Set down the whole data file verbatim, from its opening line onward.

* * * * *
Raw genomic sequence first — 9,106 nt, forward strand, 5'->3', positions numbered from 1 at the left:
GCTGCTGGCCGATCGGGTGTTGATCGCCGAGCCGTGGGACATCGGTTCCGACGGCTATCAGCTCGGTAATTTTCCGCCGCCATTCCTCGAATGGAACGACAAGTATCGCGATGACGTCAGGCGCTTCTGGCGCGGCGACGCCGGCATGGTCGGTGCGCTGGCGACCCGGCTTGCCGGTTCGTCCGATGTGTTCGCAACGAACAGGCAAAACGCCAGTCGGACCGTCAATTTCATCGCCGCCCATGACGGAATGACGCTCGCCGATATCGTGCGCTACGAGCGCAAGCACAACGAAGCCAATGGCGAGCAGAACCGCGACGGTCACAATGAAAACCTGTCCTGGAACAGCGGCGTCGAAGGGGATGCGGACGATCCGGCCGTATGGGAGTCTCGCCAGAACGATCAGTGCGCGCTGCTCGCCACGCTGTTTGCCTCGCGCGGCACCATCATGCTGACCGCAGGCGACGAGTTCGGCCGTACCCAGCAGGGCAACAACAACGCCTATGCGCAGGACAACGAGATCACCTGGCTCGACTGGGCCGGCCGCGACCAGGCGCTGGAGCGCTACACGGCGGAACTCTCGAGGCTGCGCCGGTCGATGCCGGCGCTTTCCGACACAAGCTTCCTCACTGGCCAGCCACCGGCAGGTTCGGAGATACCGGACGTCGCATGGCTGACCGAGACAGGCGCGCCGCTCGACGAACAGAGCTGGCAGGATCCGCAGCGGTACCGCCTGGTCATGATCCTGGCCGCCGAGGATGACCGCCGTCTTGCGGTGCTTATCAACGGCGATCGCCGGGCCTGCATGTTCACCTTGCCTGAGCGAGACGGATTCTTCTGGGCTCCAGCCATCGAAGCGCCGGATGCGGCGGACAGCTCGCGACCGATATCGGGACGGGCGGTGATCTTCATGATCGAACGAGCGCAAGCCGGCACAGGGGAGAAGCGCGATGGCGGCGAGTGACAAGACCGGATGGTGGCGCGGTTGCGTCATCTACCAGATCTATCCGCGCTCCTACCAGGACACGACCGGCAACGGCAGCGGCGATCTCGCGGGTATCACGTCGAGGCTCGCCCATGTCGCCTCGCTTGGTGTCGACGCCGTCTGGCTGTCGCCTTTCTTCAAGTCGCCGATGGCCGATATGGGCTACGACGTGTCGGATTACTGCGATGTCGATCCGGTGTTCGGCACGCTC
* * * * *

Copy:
Raw genomic sequence first — 9,106 nt, forward strand, 5'->3', positions numbered from 1 at the left:
GCTGCTGGCCGATCGGGTGTTGATCGCCGAGCCGTGGGACATCGGTTCCGACGGCTATCAGCTCGGTAATTTTCCGCCGCCATTCCTCGAATGGAACGACAAGTATCGCGATGACGTCAGGCGCTTCTGGCGCGGCGACGCCGGCATGGTCGGTGCGCTGGCGACCCGGCTTGCCGGTTCGTCCGATGTGTTCGCAACGAACAGGCAAAACGCCAGTCGGACCGTCAATTTCATCGCCGCCCATGACGGAATGACGCTCGCCGATATCGTGCGCTACGAGCGCAAGCACAACGAAGCCAATGGCGAGCAGAACCGCGACGGTCACAATGAAAACCTGTCCTGGAACAGCGGCGTCGAAGGGGATGCGGACGATCCGGCCGTATGGGAGTCTCGCCAGAACGATCAGTGCGCGCTGCTCGCCACGCTGTTTGCCTCGCGCGGCACCATCATGCTGACCGCAGGCGACGAGTTCGGCCGTACCCAGCAGGGCAACAACAACGCCTATGCGCAGGACAACGAGATCACCTGGCTCGACTGGGCCGGCCGCGACCAGGCGCTGGAGCGCTACACGGCGGAACTCTCGAGGCTGCGCCGGTCGATGCCGGCGCTTTCCGACACAAGCTTCCTCACTGGCCAGCCACCGGCAGGTTCGGAGATACCGGACGTCGCATGGCTGACCGAGACAGGCGCGCCGCTCGACGAACAGAGCTGGCAGGATCCGCAGCGGTACCGCCTGGTCATGATCCTGGCCGCCGAGGATGACCGCCGTCTTGCGGTGCTTATCAACGGCGATCGCCGGGCCTGCATGTTCACCTTGCCTGAGCGAGACGGATTCTTCTGGGCTCCAGCCATCGAAGCGCCGGATGCGGCGGACAGCTCGCGACCGATATCGGGACGGGCGGTGATCTTCATGATCGAACGAGCGCAAGCCGGCACAGGGGAGAAGCGCGATGGCGGCGAGTGACAAGACCGGATGGTGGCGCGGTTGCGTCATCTACCAGATCTATCCGCGCTCCTACCAGGACACGACCGGCAACGGCAGCGGCGATCTCGCGGGTATCACGTCGAGGCTCGCCCATGTCGCCTCGCTTGGTGTCGACGCCGTCTGGCTGTCGCCTTTCTTCAAGTCGCCGATGGCCGATATGGGCTACGACGTGTCGGATTACTGCGATGTCGATCCGGTGTTCGGCACGCTC